CNN's Unethical Cobalt Expose is Unfair to EVs

I'll have to take issue with this CNN 'expose' on unethical cobalt, which explicitly targets electric vehicles. 

https://edition.cnn.com/interactive/2018/05/africa/congo-cobalt-dirty-energy-intl/?iid=EL

Child labor at artisanal mines in places like the Democratic Republic of Congo (DRC) is a horrific problem that our supply chain needs to get under control, but attributing it to EVs is a bit unfair. What the expose should target is computers, phones and ... what no one ever talks about: military equipment, airplanes and medical equipment. Instead, we're talking about EVs that at present don't use even close to these other products.

  • Upvote 1

Share this post


Link to post
Share on other sites

The problem is primarily one of political corruption in the government of DRC leading to bad enforcement and very poor economic conditions. That minerals are valuable to consumers of all sorts is not the origin of the problem.

But responsible EV makers and other electronics makers can and do work toward solutions. 

This evening Tesla reported that the cells it now uses in the Model 3 have the highest density (least demand for all minerals per kWh) used in any EV and the specifically the cobalt content is lower than that of NMC-81. So a big part of the solution is simply advancing technology to make least use of cobalt and other resource.

As the price of cobalt climbs, all consumers of cobalt will be looking at ways to minimize cobalt content in their products, and miners will develop cobalt resources outside of DRC as well. So the price will drop, but the poor in DRC will likely still be stuck with bad government and very limited economic alternatives to child labor. Pole sana, watoto maskini. 

Share this post


Link to post
Share on other sites

Yes, and particularly interesting will be how this whole situation may open up new supply lines of cobalt. Junior miners should be quite excited at the prospects. 

Share this post


Link to post
Share on other sites

21 hours ago, Kate Turlington said:

I'll have to take issue with this CNN 'expose' on unethical cobalt, which explicitly targets electric vehicles. 

https://edition.cnn.com/interactive/2018/05/africa/congo-cobalt-dirty-energy-intl/?iid=EL

Child labor at artisanal mines in places like the Democratic Republic of Congo (DRC) is a horrific problem that our supply chain needs to get under control, but attributing it to EVs is a bit unfair. What the expose should target is computers, phones and ... what no one ever talks about: military equipment, airplanes and medical equipment. Instead, we're talking about EVs that at present don't use even close to these other products.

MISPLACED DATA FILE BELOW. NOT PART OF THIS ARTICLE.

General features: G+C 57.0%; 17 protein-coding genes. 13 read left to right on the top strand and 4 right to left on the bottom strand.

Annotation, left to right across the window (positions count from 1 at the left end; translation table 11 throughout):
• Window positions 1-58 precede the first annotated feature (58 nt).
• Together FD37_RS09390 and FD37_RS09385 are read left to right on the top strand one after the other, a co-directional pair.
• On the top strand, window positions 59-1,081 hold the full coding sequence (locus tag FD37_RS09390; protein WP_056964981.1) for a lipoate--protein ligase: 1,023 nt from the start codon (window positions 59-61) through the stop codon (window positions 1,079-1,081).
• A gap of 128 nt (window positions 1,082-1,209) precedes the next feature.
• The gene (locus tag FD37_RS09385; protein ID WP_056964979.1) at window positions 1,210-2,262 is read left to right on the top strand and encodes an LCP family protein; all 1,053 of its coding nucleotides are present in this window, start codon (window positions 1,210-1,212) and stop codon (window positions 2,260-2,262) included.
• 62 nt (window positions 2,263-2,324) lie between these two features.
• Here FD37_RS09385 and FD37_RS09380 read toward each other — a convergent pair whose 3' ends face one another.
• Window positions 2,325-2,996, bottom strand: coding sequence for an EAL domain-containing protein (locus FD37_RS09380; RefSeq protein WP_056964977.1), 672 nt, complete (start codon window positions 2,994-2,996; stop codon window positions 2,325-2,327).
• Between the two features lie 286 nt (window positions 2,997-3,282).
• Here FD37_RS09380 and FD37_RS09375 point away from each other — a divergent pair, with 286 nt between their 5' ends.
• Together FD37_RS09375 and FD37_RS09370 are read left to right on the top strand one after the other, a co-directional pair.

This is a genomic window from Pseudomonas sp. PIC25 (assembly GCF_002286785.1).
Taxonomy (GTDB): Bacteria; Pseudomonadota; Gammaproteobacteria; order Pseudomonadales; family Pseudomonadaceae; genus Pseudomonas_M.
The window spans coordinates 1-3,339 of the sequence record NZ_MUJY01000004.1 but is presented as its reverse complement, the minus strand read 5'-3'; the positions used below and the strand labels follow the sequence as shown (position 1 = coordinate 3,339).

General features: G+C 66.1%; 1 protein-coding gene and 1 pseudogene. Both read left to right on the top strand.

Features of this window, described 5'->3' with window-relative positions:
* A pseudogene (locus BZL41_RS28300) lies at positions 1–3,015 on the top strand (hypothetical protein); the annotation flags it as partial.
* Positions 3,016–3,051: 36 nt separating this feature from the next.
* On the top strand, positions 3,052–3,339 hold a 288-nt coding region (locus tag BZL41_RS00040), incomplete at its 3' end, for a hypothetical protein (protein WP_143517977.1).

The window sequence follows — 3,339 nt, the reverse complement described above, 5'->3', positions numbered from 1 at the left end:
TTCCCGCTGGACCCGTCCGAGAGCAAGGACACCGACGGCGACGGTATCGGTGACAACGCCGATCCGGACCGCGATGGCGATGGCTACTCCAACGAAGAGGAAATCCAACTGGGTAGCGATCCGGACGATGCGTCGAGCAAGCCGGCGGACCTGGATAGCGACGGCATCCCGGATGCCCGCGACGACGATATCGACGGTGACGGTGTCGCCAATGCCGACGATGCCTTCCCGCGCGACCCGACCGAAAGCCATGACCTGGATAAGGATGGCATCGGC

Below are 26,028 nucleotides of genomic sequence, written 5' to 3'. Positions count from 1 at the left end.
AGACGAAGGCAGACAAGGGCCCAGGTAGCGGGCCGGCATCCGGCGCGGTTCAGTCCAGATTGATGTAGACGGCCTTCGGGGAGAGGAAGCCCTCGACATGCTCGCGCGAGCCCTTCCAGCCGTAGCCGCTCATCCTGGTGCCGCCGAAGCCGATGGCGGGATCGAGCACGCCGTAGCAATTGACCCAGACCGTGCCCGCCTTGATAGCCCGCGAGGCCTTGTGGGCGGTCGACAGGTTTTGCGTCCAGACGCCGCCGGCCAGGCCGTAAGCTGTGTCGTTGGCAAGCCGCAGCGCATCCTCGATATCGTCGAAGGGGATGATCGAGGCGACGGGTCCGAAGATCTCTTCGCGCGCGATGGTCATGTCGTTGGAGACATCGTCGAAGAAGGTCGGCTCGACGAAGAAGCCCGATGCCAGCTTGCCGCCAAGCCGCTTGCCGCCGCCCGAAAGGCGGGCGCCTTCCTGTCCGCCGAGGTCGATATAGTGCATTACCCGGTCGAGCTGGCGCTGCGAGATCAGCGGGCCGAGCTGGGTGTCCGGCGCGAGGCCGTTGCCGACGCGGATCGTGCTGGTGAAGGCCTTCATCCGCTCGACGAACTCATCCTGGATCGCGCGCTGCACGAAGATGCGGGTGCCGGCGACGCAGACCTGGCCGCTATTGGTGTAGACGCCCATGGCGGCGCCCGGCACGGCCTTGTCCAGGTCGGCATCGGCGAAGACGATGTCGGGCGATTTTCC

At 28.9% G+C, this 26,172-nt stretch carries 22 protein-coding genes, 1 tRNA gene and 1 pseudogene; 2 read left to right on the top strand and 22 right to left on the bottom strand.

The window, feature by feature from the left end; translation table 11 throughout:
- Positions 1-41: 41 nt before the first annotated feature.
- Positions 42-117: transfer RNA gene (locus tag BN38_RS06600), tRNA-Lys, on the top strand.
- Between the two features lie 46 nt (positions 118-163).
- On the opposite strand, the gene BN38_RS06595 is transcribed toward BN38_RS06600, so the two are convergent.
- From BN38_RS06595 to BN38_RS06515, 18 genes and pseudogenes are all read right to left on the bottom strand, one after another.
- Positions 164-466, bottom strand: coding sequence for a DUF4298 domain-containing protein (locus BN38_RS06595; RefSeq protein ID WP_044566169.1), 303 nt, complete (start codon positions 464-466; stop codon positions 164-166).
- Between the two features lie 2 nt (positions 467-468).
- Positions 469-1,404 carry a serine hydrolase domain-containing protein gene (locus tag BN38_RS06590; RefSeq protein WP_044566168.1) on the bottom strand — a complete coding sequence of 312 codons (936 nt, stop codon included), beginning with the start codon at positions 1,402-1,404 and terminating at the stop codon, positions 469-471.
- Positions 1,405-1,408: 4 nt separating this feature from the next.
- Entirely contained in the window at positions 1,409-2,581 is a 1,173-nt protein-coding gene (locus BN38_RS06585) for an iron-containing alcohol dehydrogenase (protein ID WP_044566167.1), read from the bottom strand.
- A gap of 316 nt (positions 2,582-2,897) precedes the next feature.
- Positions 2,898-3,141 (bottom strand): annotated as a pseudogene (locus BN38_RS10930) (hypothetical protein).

Screen Shot 2018-05-03 at 6.31.44 PM.png

Share this post


Link to post
Share on other sites

Improving the traceability of the cobalt supply chain is a real challenge for car manufacturers.

For instance BMW in partnership with Circulor a british start-up is testing the blockchain technology to map the cobalt supply chain.

https://www.reuters.com/article/us-mining-bmw-blockchain/uk-firm-pilots-using-blockchain-to-help-bmw-source-ethical-cobalt-idUSKBN1GH2UP

https://www.circulor.com/

Some other initiatives can be interesting like the mine certifications project set by the Initiative for Responsible Mining Assurance (IRMA)

http://www.responsiblemining.net/certification/

or the Responsible Minerals Initiative trying to improve cobalt supply chain due diligence

http://www.responsiblemineralsinitiative.org/emerging-risks/cobalt/

and the Responsible Cobalt Initiative (RCI) launched by the Chinese Chamber of Commerce for Metals, Minerals & Chemicals (CCCMC)
with strong support from the Organisation for Economic Co-operation and Development (OECD), to undertake
collective action in addressing social and environmental risks in the cobalt supply chain and address the issues of child labor.

http://www.cccmc.org.cn/docs/2016-11/20161121141502674021.pdf

 

Share this post


Link to post
Share on other sites
Sign in to follow this  
Followers 0